Some employees who are being sexually harassed may be embarrassed or reluctant to talk about it. Rather than come out and say what happened, they beat around the bush. Smart employers document how they handle vague complaints—and take them just as seriously as other complaints.
Recent case: Stephanie worked as a radiology technologist on the night shift. When she was facing discipline for chatting on her cellphone while she was supposed to be working, her supervisor called her into a meeting and locked the door. There, according to Stephanie, he persuaded her to pull up her shirt and lift her bra to show that she was not “wired” with a recording device before he would discuss her discipline.
The supervisor then pulled her close and asked for a kiss, promising to drop disciplinary charges. She suggested a hug instead, but ended up being kissed.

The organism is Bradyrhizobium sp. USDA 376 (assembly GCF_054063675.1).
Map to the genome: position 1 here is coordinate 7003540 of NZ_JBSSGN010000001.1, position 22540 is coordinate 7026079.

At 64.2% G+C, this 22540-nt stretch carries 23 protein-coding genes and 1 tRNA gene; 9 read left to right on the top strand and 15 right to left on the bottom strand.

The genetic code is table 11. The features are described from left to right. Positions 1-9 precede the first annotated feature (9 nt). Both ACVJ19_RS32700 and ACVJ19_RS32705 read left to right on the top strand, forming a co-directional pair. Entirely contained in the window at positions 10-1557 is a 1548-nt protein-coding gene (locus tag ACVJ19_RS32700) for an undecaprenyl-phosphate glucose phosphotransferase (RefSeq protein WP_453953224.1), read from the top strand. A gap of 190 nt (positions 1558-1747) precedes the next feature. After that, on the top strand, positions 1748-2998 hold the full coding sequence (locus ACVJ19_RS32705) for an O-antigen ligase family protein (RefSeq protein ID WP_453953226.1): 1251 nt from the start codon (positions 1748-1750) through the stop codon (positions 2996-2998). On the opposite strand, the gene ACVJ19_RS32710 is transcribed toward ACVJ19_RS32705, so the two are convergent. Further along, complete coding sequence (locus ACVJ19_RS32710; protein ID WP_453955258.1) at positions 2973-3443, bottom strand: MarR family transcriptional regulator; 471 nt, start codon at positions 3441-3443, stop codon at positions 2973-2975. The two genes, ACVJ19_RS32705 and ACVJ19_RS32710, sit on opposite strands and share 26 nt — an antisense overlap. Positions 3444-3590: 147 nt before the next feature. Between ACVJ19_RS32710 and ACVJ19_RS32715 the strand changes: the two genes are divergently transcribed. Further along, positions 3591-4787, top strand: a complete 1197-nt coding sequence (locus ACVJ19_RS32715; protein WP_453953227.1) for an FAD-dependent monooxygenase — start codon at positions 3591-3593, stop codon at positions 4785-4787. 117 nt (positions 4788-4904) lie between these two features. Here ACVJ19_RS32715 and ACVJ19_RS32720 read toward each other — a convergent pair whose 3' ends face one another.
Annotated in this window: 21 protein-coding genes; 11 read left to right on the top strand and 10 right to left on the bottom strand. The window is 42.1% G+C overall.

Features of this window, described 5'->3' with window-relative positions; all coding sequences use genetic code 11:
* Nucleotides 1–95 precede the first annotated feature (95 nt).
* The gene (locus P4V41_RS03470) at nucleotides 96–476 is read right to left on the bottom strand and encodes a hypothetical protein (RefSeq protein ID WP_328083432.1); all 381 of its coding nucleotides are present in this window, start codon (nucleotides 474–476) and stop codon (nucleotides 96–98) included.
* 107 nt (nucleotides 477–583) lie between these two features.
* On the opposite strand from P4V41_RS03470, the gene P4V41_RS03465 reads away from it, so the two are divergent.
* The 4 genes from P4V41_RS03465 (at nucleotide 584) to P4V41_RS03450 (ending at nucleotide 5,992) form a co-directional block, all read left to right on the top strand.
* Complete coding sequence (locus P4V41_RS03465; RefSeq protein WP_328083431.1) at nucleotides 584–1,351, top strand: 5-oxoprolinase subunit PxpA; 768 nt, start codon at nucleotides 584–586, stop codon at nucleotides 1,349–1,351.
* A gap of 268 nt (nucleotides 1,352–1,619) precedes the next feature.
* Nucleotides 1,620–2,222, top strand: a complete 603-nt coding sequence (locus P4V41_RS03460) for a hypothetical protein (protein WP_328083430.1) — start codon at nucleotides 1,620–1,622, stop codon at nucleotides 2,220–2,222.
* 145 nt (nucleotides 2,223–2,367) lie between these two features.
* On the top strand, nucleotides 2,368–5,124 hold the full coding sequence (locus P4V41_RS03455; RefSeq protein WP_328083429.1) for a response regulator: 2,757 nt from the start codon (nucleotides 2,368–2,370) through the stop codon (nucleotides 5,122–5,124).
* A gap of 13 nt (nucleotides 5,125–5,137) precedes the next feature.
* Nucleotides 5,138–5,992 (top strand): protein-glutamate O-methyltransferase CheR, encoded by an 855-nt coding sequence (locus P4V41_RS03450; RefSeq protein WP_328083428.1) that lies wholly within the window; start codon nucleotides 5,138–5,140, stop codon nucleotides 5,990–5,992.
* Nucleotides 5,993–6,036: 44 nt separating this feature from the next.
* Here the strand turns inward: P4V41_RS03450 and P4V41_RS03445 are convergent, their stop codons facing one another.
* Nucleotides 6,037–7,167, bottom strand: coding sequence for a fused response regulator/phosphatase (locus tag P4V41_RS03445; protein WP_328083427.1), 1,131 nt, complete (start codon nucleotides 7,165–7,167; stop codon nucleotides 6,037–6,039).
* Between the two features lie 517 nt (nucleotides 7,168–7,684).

Soon after, HR told Stephanie that her supervisor claimed she had flashed him. She countered that he had done something “horrific” to her, but wouldn’t provide any details. Pending an investigation, Stephanie was suspended. HR talked to the supervisor, who denied any wrongdoing.
Meanwhile, Stephanie apparently concluded it actually would be a good idea to wear a “wire” and began recording all her interactions, including when she was working with patients. And Stephanie filed an EEOC complaint that included details of the alleged harassment.
Then the supervisor committed suicide.
Stephanie was fired for recording patient conversations, a violation of federal law. She sued, alleging her short suspension during the investigation was retaliation for lodging a complaint.
The court disagreed. It noted that at the time she had offered no specifics. It said that under the circumstances, the employer acted reasonably. (Crockett v. Mission Hospital, No. 1:11-CV-95, WD NC, 2012)